Mark E. Dean, a US National Inventors Hall of Fame inductee, has over 200 domestic and foreign patents in computer technology, mostly assigned to IBM. Other African American inventors profiled include the more famous ones such as Jan Matzeliger, Elijah McCoy, Benjamin Banneker, William B. Purvis, Granville T. Woods, Norbert Rillieux, Lewis Latimer, Charles Drew, Percy Lavon Julian, James E. West, George Carruthers, Lonnie Johnson, Marc Hannah, David N. Crosthwait, Patricia Bath, Madame C.J. Walker, Lloyd Augustus Hall, Frederick McKinley Jones, Garret Morgan and many others whose inventions generate billions of dollars, span a broad spectrum and laid the foundations of some global industries.
Prolific black inventors in Europe covered in the book include Dr Fisseha Mekuria from Sweden, who is a co-inventor with some 20 patents in cell phone technology; Olukayode Anthony Ojo of The Netherlands, a co-inventor with some 38 patents and Dereck A. Adeyemi Palmer, Jacob Kwaku Boateng, Kunle Onabolu and Paul Kaine from the United Kingdom while France, Germany, Italy, Russia and other countries registered a number of black inventors.
In Australia, David Unaipon, an indigenous scientist and statesman, has several inventions and his face appears on the Australian 50 dollar note.
Zambian patent holders listed in this book are Patrick Chilufya Chimfwembe, a Canadian-based co-inventor with some 16 patents in communication technologies. The book also outlines design patents, trademarks and innovators in the video game and film industry such as Todd Quincy Jefferson, as well as the trademarks of media, sport and music legends such as James Brown, Bob Marley, Jimi Hendrix, Oprah Winfrey, Michael Jordan and Whitney Houston among others.
The works of black inventors have helped universities and corporations such as AT&T, British Telecommunications, Ford Motor Company, General Electric, Advanced Micro-Devices Inc and IBM, and a host of other corporations including entertainment and media houses with multi-dollar businesses.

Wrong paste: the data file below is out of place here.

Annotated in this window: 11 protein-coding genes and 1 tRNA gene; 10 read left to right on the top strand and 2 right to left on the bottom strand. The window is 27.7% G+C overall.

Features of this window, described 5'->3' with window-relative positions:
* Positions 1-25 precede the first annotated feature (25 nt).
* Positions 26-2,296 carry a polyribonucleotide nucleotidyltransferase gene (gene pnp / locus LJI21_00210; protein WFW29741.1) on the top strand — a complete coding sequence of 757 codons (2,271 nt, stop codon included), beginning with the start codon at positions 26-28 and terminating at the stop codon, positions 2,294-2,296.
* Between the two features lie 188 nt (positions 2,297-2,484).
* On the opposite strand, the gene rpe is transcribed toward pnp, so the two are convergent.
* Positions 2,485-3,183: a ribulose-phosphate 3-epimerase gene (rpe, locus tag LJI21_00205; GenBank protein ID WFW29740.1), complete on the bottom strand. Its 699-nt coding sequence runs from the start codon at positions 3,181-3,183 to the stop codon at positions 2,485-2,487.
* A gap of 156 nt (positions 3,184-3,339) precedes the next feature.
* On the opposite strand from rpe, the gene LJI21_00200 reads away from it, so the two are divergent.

Since black inventors will never cease to be born, Black Inventors cannot be exhaustive in its coverage. It is remarkable to note that Holmes has continued working on such projects and is currently working on a further book that will explain the impact of the work of black inventors globally.
Cases to point out include Cyprian Emeka Uzoh, now a prolific inventor who has over 170 patents and was voted US inventor of the year in 2006. Jesse Eugene Russell is a technology thought- leader with some 75 patents and he is at the core of wireless communication technology.
Dr Sandra Baylor Johnson is a distinguished inventor and a former IBM employee who has over 40 US patents. An electrical engineer, she worked among other areas on parallel computing projects and on IBM’s Deep Blue chess-playing machine.
The American teenage inventor Tony Hansberry II, now pursuing medical studies, is the creator of a novel surgical technique for performing hysterectomy while two African students, Gerard Niyondiko and Moctar Dembele, developed from herbs a cheap mosquito repelling soap called the Faso Soap.